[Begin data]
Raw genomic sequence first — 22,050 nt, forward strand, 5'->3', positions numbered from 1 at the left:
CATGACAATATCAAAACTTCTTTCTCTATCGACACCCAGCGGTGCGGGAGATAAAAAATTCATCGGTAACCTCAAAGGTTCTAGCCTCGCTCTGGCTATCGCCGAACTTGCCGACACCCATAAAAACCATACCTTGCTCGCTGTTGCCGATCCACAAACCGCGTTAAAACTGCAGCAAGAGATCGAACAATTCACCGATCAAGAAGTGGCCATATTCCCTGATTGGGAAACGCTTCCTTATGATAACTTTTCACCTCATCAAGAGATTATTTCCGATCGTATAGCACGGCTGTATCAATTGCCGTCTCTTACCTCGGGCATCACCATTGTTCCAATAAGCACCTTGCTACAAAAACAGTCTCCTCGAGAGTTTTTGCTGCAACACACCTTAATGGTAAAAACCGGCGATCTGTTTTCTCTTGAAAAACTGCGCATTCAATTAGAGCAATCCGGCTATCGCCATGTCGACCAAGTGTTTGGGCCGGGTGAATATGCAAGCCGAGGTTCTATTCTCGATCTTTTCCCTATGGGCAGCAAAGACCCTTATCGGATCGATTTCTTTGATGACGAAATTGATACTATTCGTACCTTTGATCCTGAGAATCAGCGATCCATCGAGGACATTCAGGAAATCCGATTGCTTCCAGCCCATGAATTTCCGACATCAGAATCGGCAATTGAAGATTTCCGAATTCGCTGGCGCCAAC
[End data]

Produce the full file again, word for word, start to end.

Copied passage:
Raw genomic sequence first — 22,050 nt, forward strand, 5'->3', positions numbered from 1 at the left:
CATGACAATATCAAAACTTCTTTCTCTATCGACACCCAGCGGTGCGGGAGATAAAAAATTCATCGGTAACCTCAAAGGTTCTAGCCTCGCTCTGGCTATCGCCGAACTTGCCGACACCCATAAAAACCATACCTTGCTCGCTGTTGCCGATCCACAAACCGCGTTAAAACTGCAGCAAGAGATCGAACAATTCACCGATCAAGAAGTGGCCATATTCCCTGATTGGGAAACGCTTCCTTATGATAACTTTTCACCTCATCAAGAGATTATTTCCGATCGTATAGCACGGCTGTATCAATTGCCGTCTCTTACCTCGGGCATCACCATTGTTCCAATAAGCACCTTGCTACAAAAACAGTCTCCTCGAGAGTTTTTGCTGCAACACACCTTAATGGTAAAAACCGGCGATCTGTTTTCTCTTGAAAAACTGCGCATTCAATTAGAGCAATCCGGCTATCGCCATGTCGACCAAGTGTTTGGGCCGGGTGAATATGCAAGCCGAGGTTCTATTCTCGATCTTTTCCCTATGGGCAGCAAAGACCCTTATCGGATCGATTTCTTTGATGACGAAATTGATACTATTCGTACCTTTGATCCTGAGAATCAGCGATCCATCGAGGACATTCAGGAAATCCGATTGCTTCCAGCCCATGAATTTCCGACATCAGAATCGGCAATTGAAGATTTCCGAATTCGCTGGCGCCAAC